Two quarters, 24 minutes. Third quarter Tuesday, fourth quarter Friday.
That right there is the difference in the first-round playoff series between the Chicago Bulls and the 76ers.
Tuesday in Chicago, the Sixers jolted to a series-evening win by throwing a 36-14 scoring advantage at the Bulls.
Friday, it was the 28-14 comback that suddenly produced an improbable, had-to-be-seen 79-74 win that gave the Sixers a lead of two games to one in the best-of-seven series.
Game 4 is Sunday at 1 p.m. at the Wells Fargo Center.
"I can't tell you how proud I am and to see the joy after the win," Sixers coach Doug Collins said. "But it's short term. Sunday at 1 we have to come in and get prepared."
It certainly didn't appear after three quarters that the Sixers would be holding an advantage after three games.
First, Chicago center Joakim Noah went down midway through the third after gruesomely twisting his left ankle. And the Bulls' lead grew as he was in the locker room getting treatment. Though he returned briefly, he left a minute later for the rest of the game.
Then, forward Carlos Boozer picked up his fourth foul a few minutes later. And the Bulls' lead grew even bigger while he was saddled to the bench, to the tune of 60-51 after the third period.
Up to that point, the Sixers had been horrendous from the floor (18 for 60, 30 percent), tormented on the boards (38-17), and had just been outscored by 21-11 in the third period.
As much as the third quarter in Game 2 brought optimism to the 76ers for the series against the Bulls, Friday's third period seemed to zap all that momentum.
Friday's fourth quarter, however, turned out to be much like Tuesday's third.
After the Bulls corralled a half-dozen offensive rebounds at the beginning of the fourth and the fans started riding the home team with a chorus of boos, the lead grew to 67-53 on a Rip Hamilton three-pointer with 10 minutes, 16 seconds remaining.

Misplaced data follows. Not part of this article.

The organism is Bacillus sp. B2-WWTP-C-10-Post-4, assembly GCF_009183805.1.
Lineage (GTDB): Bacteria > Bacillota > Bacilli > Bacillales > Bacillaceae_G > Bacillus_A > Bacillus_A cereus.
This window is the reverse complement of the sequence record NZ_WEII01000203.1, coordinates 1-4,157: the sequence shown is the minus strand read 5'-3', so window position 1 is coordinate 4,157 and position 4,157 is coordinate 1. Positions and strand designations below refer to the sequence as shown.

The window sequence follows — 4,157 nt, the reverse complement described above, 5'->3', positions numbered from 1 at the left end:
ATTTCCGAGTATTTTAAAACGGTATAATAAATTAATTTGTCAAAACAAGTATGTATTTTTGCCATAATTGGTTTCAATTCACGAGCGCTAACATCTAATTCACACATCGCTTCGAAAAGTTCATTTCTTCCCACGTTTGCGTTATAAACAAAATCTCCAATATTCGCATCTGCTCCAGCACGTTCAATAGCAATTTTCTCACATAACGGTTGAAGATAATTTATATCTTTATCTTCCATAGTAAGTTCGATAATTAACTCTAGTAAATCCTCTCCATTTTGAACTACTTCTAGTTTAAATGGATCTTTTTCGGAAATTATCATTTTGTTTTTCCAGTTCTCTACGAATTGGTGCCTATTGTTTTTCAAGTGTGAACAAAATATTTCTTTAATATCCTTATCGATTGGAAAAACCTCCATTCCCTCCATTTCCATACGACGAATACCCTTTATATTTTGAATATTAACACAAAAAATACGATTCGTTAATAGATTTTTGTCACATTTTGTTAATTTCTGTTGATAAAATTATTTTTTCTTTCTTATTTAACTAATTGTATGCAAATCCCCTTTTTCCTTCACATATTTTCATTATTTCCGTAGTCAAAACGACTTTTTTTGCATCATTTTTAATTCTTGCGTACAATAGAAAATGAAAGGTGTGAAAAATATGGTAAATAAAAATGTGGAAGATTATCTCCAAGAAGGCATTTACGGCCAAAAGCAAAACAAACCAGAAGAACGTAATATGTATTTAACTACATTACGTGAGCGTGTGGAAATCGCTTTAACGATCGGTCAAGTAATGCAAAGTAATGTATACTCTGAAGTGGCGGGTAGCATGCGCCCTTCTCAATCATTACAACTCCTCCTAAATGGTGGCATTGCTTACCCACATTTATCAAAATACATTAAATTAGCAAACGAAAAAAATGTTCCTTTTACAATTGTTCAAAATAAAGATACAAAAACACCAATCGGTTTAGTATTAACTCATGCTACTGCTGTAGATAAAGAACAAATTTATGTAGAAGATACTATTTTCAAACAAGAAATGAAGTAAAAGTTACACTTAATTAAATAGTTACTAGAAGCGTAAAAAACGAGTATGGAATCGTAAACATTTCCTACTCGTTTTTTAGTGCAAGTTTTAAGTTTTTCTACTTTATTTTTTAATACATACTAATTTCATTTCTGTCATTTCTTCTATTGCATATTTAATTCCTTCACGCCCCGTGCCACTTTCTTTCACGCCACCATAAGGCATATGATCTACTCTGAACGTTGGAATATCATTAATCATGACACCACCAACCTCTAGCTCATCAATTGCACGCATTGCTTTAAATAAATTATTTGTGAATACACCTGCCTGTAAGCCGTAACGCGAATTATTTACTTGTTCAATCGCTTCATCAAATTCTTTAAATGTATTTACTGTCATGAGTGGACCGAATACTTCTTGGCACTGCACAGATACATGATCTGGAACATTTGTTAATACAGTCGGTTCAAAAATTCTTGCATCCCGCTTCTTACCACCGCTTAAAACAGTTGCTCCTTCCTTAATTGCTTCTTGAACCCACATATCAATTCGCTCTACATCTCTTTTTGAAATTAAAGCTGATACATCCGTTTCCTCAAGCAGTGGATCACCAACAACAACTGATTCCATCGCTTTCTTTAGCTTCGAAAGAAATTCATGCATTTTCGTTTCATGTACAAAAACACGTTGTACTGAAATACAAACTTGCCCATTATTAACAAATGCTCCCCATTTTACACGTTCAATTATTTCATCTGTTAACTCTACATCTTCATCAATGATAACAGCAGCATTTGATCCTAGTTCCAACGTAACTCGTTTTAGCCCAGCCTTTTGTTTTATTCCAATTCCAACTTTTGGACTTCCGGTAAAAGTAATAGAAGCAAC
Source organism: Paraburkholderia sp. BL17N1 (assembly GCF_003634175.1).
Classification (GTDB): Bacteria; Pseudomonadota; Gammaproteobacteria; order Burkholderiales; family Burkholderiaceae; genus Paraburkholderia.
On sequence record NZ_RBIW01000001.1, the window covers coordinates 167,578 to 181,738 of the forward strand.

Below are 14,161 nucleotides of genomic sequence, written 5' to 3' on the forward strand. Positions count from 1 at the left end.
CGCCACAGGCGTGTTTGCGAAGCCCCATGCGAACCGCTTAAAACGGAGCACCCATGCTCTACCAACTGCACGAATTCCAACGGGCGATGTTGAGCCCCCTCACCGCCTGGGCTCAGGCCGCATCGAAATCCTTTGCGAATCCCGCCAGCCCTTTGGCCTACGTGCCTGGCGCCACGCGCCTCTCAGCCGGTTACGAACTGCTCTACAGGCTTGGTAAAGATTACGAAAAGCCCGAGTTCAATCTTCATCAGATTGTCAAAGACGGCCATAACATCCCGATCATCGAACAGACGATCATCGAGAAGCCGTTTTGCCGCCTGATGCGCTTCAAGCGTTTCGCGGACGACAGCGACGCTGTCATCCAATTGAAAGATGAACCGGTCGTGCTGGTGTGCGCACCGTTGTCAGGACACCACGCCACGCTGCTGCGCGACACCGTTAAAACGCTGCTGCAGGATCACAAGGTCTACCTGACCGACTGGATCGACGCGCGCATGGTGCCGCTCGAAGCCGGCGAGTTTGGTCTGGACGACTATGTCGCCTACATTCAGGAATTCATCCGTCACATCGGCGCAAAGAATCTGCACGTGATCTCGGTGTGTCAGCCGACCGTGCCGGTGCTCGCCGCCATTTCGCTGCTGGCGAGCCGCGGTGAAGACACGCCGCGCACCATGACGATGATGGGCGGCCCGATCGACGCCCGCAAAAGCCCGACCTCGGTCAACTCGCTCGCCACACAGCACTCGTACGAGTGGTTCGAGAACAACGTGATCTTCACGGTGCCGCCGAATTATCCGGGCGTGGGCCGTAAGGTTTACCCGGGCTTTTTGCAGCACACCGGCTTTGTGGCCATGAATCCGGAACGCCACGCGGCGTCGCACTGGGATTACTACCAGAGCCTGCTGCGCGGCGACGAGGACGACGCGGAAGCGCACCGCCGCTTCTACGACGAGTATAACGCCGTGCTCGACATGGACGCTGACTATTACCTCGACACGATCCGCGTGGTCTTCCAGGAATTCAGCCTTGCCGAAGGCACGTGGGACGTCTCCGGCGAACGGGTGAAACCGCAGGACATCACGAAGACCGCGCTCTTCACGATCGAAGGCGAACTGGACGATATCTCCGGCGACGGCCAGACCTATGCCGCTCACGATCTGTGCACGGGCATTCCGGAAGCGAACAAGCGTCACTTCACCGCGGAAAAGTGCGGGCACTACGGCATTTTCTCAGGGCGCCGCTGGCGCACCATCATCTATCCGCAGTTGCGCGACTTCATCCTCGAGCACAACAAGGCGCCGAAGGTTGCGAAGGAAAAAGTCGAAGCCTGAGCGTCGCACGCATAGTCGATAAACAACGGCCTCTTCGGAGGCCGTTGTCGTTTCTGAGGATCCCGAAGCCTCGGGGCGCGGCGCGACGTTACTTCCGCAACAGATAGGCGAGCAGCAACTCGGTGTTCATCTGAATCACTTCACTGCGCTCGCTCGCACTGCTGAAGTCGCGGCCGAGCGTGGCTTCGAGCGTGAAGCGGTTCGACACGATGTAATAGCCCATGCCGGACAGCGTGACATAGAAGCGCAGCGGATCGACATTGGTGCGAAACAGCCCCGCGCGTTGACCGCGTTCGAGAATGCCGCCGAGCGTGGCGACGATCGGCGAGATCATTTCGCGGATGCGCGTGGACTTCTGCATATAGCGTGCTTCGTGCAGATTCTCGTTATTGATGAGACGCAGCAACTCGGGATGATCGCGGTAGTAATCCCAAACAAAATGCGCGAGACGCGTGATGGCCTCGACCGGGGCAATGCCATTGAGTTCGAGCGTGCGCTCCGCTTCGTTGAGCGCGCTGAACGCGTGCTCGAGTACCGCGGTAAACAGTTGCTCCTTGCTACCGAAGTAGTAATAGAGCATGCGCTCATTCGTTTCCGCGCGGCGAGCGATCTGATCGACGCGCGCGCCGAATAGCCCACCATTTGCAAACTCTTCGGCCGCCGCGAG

Then came the 26-7 explosion by the Sixers to end the game.
There were multiple stars, who all had been pretty much duds up to that point. Jrue Holiday scored 10 points during the stretch, at one point following his own miss with a tip-in among the trees. Spencer Hawes, who had missed three layups in the second half, also scored 10 in the run, his jumper with 2:11 left giving the Sixers a 72-71 lead that they wouldn't relinquish.
After Collins lauded those players and Andre Iguodala for his defense and Lou Williams for his toughness, he labeled a play by Evan Turner late in the game as the biggest one of the season.
With the Sixers up just 75-74 after a trey by John Lucas III, Turner missed a layup in traffic. He got the rebound only to be blocked by Luol Deng. He got the ball again and was fouled trying to convert a layup. His two subsequent foul shots put the Sixers up by 77-74 with 20.1 seconds left and moved the crowd to a frenzy.
"It was beautiful," said Collins of Turner's resiliency. "Evan getting in there and fighting, he's a big-time competitor. He is at his best in these kinds of games. He played great in Chicago. It's fun to watch Evan and Jrue out there and Dre anchoring the defense."
Hawes scored 21 points and grabbed nine rebounds, while Holiday had 17 points to go with six assists. Turner contributed 17 points and six each of rebounds and assists, and Williams, despite an aching tailbone after a hard fall in the fourth, finished with 14 points.
"The last couple of plays Coach put the ball in my hands, and I didn't want him to regret the decision," said Turner, who played a team-high 40:42. "I wanted the shot [on which he was fouled], took it to the rack. I didn't make the first one but kept fighting and fighting and got fouled."
Fighting and fighting were pretty fitting words.
"His will to win was excellent," said Elton Brand of Turner. "He wouldn't let us lose that game."
It was needed. Brand was held scoreless after missing each of his five shots. Iguodala, battling a very sore right Achilles tendon, was nonthreatening on offense, scoring only five points, and the team made just one of its 14 three-point attempts. Still, somehow, some way . . .
"If we're going to lose, we're going to lose playing our butts off," said Williams. Asked about how it felt hitting shots late with such a sore tailbone, he said: "I can score in my sleep."
While the Sixers celebrated, the Bulls hobbled. Noah left the locker room on crutches without comment but with a cast around the ankle. He had X-rays but the results weren't known.
Whoever is there or isn't for the Bulls on Sunday, the Sixers insist they will play the same way.
Hopefully for them, they meant the same way as in the third quarter on Tuesday and the fourth on Friday.
"We still have a job to do," said Brand. "If Noah isn't ready to play and we know [Derrick] Rose won't be there we still have to bring our A game."
Something they've done for 24 minutes of this series.